European Badger

Meles meles

I first discovered I had this very special visitor to my garden in July 2012. The badger is a fascinating animal to watch, and I count myself most fortunate to have experienced these most amazing encounters. I would lay out some peanuts and grapes on my patio, and wait patiently for it to come and pay me a visit during the dark hours. I would have to switch on my garden security light and have the patio door open a crack so I could take the photos here. ‘Mr Badger’, I had come to call him (although I was not entirely sure of its sex) got quite used to the light and to me being so close to it. At times I was just a few feet or so from him.

He visited regular right the way up until Boxing Day of that year, and then afterwards there was no sign of him until the following spring. I knew badgers didn’t hibernate in winter, although they went into a kind of torpor, and with the fat reserves they had been building up they did not always venture far from their setts. However, I did wonder whether Mr Badger had met an unfortunate end, especially as he probably had to cross some busy roads during his night travels. But in the spring of 2013, and to my sheer joy and excitement, I saw signs of him in my garden once again, and then I spied him foraging for food and eating peanuts I left out for him.

Mr Badger continued to visit right up until late December again, until he vanished until the following spring once again. I saw him briefly in March 2014, and have not seen him since. In the spring of 2014 Mr Badger had apparently been displaced by a Mr or Mrs Fox, who appeared to take up his spot for the remainder of the year, eating peanuts I placed out, until he or she vanished never to be seen as 2015 opened its doors.

Badgers belong to the weasel family Mustelidae. They are powerful mammals with large heads, and strong legs and claws, well suited for digging and burrowing into the earth. Their jaws are powerful enough to crush most bones, and the Badger is one of the few predators to be able to kill and eat hedgehogs. They live in excavated tunnels which they build by burrowing into the earth, and which are called setts. They are made up of tunnels and chambers, which can be at several levels,  in which they hide in during the day. They use grass and other vegetation to line their setts which they use as bedding. Setts can extend over hundreds of square meters, and up to twenty-four adults and cubs may share a sett, which make them quite social creatures. Females usually give birth in February after mating the previous spring, and they may have up to three cubs.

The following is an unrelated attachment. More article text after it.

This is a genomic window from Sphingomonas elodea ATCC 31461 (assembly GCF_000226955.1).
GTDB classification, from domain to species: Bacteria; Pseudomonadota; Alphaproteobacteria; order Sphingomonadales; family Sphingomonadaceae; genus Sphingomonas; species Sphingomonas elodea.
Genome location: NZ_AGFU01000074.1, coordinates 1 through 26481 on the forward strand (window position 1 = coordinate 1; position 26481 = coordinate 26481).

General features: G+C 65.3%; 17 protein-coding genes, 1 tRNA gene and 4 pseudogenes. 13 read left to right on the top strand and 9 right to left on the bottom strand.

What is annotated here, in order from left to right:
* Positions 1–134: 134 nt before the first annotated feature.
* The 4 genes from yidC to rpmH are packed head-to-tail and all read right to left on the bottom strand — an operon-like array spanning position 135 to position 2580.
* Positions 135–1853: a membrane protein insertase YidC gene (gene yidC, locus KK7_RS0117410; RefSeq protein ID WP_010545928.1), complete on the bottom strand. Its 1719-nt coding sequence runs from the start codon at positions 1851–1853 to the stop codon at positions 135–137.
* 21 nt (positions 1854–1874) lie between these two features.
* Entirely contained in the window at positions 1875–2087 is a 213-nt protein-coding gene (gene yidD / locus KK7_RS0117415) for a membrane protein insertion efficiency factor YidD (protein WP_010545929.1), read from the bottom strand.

An early name for badger was ‘brock’ from Old English, and within the roots of etymology means ‘to construct’, making a reference to the badgers building of underground setts where they live most of their lives. The name we use today is most likely to be from the French ‘bêcheur’, meaning ‘digger’, which was introduced during William the Conqueror’s reign. As omnivores, they mainly feed on earthworms and large insects, cereals, fruit, and occasionally small animals such as hedgehogs and rodents. They will raid bees nests to feast on their honey. They can live up to 16 years.

They are found in deciduous woodland, fields and pastures, and  in urban habitats such as gardens. During the winter they are less active, but do not hibernate, but emerge in milder climes to forage for food. They emerge from their setts during dusk and use the shelter of night to hunt and search for food. Badgers are widespread throughout Great Britain, but are scarcer in Scotland. There are thought to be up to 300,000 badgers in the UK, from which they have benefited an increase in the last ten years. They are a native species, common, and they and their setts are protected under the Protection of Badgers Act 1992.

Photographs taken July & October 2012, and April 2013, rear garden, Staffordshire.

12 thoughts on “European Badger

  1. Pete, this is such an interesting story. Along with your great pics, of course! I was intrigued by the communal living arrangements — the setts sound incredible. Our badgers are all solitary and pity anyone who gets too near. 🙂

    Liked by 2 people

    1. Thank you! I count myself very fortunate to have seen and to have been so close to such a magnificent animal. Many folk never get to see one in their lifetime, even though they are there living amongst them. Oh, I don’t think I would like to live like a badger though like the guy in the very interesting link you kindly gave me. He seems to have become a bit of a connoisseur of worms 🙂

      Liked by 1 person

  2. Love your posts on the badgers Pete! Many years ago when SO and I were in the UK we arranged to meet with a very nice lady at Two Bridges who looked after badgers. It happened she had a badger puppy with her in the house when we visited and I played with the gorgeous little fellow just like with a dog puppy. He was so energetic and such a bundle of fun! Its one of our most favourite memories!

    Liked by 1 person

      1. I really enjoy your blogs Pete and learning about the creatures and plants that are local to your own garden and neighbourhood. Its amazing how much you find just around your home! Thanks for letting us share the experience!

        Liked by 1 person

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